In Israel, we employ approximately 60 workers in our Ramat Gan factory, where we manufacture higher polished price points that enable us to justify the higher manufacturing costs. We analyze things on a polished sale price rather than on a size basis. If the polished sale price of a stone will justify manufacturing at Israeli costs, we manufacture it in Israel, even in smaller 0.30 to 0.50 sizes. However, cheaper price point goods are manufactured in China even if they are larger 3 grainer or even 1-carat sizes.

MR: Are polished prices very volatile?

JM: Polished prices tend to react with less volatility than rough prices. There is a lot more speculation in the rough market. Polished diamond dealers, even retailers and wholesalers, don’t have the mentality that if they don’t buy this item, there won’t be any of it available tomorrow. If we look back at the last five years where we have seen very hot rough markets for some periods, premiums were paid on rough boxes by manufacturers who thought that if they didn’t buy a specific box, the goods would not be available. The rough markets still have a mixture of speculation, illusion or whatever that the polished markets have tended to iron out over the years.

MR: What is your view of the Japanese market?

JM: We’ve been very lucky over the past ten years to have very close and good relationships with some of the finer companies in Japan. This has contributed to our export growth and our success as a company. The 1990s showed a rapid drop in Japanese imports and consumer purchases. Japan is much less of a gravy market than it was it in the 1990s and so many in the diamond market have ignored it. We have enjoyed a good understanding with all our Japanese customers and we’ve been able to continue to supply them. It just became a lot tougher to work there. Japan is a very different market than the others with significant real or perceived barriers to entry. It is not as easy to send a young salesman to Japan and write invoices the way you can in the United States or parts of Southeast Asia, where you have planeloads of Israeli, Belgian, South African and Indian salesman walking out of the airports with bags full of goods, ready to write invoices.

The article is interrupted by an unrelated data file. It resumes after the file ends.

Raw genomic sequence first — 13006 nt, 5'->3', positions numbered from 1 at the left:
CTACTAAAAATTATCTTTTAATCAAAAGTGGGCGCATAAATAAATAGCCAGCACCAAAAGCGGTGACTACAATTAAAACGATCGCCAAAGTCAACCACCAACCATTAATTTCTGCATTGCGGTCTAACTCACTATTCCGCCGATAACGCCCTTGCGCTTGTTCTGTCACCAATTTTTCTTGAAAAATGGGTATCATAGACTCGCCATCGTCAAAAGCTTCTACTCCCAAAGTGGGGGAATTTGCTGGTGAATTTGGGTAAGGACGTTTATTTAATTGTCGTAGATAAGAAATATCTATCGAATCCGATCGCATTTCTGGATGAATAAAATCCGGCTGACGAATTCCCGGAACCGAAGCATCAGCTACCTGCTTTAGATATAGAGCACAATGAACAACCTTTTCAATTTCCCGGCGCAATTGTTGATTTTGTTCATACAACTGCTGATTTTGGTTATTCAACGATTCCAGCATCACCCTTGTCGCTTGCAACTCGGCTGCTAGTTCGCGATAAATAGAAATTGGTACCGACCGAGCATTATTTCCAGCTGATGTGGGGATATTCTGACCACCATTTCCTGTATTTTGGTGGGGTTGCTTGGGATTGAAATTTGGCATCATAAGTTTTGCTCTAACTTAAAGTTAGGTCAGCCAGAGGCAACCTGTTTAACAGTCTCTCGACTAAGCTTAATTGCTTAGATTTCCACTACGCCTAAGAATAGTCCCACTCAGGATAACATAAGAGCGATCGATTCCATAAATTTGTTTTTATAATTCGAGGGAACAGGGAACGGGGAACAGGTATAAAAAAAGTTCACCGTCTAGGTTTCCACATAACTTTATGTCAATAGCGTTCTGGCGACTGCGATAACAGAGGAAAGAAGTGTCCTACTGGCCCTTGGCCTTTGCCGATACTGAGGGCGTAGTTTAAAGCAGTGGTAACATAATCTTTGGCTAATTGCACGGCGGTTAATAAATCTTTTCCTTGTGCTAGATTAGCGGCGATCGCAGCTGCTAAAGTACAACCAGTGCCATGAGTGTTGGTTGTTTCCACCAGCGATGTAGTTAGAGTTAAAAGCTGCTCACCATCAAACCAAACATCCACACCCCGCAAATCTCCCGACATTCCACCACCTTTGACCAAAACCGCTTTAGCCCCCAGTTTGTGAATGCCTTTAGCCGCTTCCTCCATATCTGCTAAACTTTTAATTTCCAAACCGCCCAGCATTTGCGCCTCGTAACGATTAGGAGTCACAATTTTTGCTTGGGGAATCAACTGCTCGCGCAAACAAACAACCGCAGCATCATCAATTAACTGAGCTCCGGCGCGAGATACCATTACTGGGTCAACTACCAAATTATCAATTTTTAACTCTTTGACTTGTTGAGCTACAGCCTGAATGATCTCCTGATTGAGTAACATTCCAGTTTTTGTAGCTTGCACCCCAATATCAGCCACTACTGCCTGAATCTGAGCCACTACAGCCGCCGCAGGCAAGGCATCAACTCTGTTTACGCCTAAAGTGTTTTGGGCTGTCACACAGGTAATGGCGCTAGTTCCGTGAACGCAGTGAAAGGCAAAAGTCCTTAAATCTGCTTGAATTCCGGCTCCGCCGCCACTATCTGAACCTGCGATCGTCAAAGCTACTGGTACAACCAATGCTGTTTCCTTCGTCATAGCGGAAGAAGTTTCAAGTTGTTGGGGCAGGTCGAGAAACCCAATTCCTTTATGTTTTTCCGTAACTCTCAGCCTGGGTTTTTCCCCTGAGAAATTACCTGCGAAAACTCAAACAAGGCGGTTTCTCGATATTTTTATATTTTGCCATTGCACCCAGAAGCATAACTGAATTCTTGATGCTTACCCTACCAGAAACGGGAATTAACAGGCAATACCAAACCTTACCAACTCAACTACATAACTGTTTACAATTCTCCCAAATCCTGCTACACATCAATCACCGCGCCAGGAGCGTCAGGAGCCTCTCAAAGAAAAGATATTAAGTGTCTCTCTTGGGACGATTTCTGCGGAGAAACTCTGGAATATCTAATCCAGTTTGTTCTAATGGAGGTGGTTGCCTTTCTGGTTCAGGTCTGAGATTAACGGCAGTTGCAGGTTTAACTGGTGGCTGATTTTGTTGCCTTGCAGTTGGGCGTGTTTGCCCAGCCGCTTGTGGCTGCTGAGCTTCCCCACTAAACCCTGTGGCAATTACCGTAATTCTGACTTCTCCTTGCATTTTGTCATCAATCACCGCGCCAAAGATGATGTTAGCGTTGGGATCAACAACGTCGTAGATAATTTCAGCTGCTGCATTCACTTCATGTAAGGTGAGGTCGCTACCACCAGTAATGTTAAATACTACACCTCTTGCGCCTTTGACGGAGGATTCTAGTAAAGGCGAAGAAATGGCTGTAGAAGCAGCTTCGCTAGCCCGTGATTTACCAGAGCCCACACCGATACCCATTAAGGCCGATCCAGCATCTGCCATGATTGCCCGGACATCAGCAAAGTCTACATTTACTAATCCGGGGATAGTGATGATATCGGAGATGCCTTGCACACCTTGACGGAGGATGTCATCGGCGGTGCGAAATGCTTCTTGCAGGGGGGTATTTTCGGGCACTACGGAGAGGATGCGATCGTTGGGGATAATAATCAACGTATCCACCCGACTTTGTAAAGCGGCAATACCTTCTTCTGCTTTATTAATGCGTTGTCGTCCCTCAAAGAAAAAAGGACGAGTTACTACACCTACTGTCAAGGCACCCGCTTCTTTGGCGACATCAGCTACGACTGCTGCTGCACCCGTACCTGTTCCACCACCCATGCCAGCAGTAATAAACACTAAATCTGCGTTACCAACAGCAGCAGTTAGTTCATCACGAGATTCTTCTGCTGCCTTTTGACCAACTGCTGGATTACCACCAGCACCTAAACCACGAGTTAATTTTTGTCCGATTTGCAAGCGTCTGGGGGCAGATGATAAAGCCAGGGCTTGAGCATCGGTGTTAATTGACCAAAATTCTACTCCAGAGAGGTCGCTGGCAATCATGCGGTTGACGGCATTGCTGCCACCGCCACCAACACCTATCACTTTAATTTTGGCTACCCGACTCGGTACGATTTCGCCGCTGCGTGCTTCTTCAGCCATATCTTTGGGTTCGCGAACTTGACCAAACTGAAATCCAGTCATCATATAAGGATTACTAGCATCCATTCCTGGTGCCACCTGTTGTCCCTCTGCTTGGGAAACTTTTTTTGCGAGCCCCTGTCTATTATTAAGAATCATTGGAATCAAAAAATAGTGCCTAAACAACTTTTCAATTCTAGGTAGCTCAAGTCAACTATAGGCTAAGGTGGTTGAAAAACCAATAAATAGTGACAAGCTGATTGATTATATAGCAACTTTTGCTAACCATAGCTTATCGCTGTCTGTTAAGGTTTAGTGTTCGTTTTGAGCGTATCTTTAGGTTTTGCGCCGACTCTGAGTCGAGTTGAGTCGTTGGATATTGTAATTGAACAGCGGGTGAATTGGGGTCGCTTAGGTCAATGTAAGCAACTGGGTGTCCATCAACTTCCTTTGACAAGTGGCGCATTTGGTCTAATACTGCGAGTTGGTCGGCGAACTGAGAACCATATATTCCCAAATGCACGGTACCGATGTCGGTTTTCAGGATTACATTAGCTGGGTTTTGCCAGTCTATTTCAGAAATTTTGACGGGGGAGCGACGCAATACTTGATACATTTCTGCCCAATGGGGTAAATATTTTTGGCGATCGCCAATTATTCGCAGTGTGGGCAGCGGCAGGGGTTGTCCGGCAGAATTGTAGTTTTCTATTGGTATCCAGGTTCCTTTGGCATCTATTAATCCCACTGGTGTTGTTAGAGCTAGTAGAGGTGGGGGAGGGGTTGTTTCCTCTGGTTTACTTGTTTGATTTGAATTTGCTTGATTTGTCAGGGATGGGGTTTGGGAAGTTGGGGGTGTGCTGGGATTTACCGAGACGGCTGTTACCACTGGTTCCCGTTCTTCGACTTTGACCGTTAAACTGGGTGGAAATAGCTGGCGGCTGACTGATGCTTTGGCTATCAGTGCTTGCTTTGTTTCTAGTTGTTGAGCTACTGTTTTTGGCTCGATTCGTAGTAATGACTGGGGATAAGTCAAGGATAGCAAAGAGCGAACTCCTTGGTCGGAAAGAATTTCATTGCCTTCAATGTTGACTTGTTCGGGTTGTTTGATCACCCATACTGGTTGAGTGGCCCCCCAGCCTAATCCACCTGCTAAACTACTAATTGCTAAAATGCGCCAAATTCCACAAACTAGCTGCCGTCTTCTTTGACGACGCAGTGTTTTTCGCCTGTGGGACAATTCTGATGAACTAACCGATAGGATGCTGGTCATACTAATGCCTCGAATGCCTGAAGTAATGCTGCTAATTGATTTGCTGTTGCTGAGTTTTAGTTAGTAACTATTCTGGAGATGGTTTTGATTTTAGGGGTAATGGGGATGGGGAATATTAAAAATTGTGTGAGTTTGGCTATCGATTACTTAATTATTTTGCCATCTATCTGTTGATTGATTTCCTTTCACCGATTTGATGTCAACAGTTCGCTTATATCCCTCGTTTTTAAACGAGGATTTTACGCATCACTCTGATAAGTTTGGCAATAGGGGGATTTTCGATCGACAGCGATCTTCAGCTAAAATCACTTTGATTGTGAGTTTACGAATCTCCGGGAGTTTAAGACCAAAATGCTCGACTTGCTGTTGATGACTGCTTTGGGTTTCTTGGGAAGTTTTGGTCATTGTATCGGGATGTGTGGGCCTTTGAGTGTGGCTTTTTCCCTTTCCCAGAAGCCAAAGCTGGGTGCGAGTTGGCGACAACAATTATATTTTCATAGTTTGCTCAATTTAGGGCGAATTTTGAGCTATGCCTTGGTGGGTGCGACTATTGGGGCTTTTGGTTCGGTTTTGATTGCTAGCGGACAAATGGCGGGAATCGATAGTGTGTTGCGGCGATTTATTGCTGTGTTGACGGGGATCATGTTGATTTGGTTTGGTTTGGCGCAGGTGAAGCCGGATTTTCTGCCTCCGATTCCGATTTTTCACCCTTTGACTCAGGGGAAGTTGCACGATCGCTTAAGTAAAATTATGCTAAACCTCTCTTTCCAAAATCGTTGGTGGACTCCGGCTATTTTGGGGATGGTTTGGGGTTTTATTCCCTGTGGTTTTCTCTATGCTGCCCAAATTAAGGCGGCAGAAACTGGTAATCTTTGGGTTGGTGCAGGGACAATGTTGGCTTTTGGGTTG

MR: What makes your company special?

JM: A lot of people have asked us over the years what the magic ingredient is, and I suppose it’s not one magic ingredient. I would have to say there are several key factors. Our thorough expertise in both the rough and polished markets is a key factor. The very close relationship between the rough and the polished divisions and our ability to work together to tailor our inventory and production to what the markets need is important. You must have a very keen understanding of the polished markets in order to be able to manufacture properly. Our decision not to limit production to niche areas, but produce a broad range of goods to meet a broad range of demand has also helped us. I would also say that over the years, everything I have learned about the polished diamond business I have learned from our customers and this knowledge has been passed on to our rough division. Finally, a most important factor is the fine people that work for us in Israel and our very strong sales team across the world who work tirelessly to promote our business.
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Tags: Australia, Belgium, China, Consumers, De Beers, Diamdel, Economy, Hong Kong, India, Israel, Japan, Jewelry, Manufacturing, Production, Sightholders, United States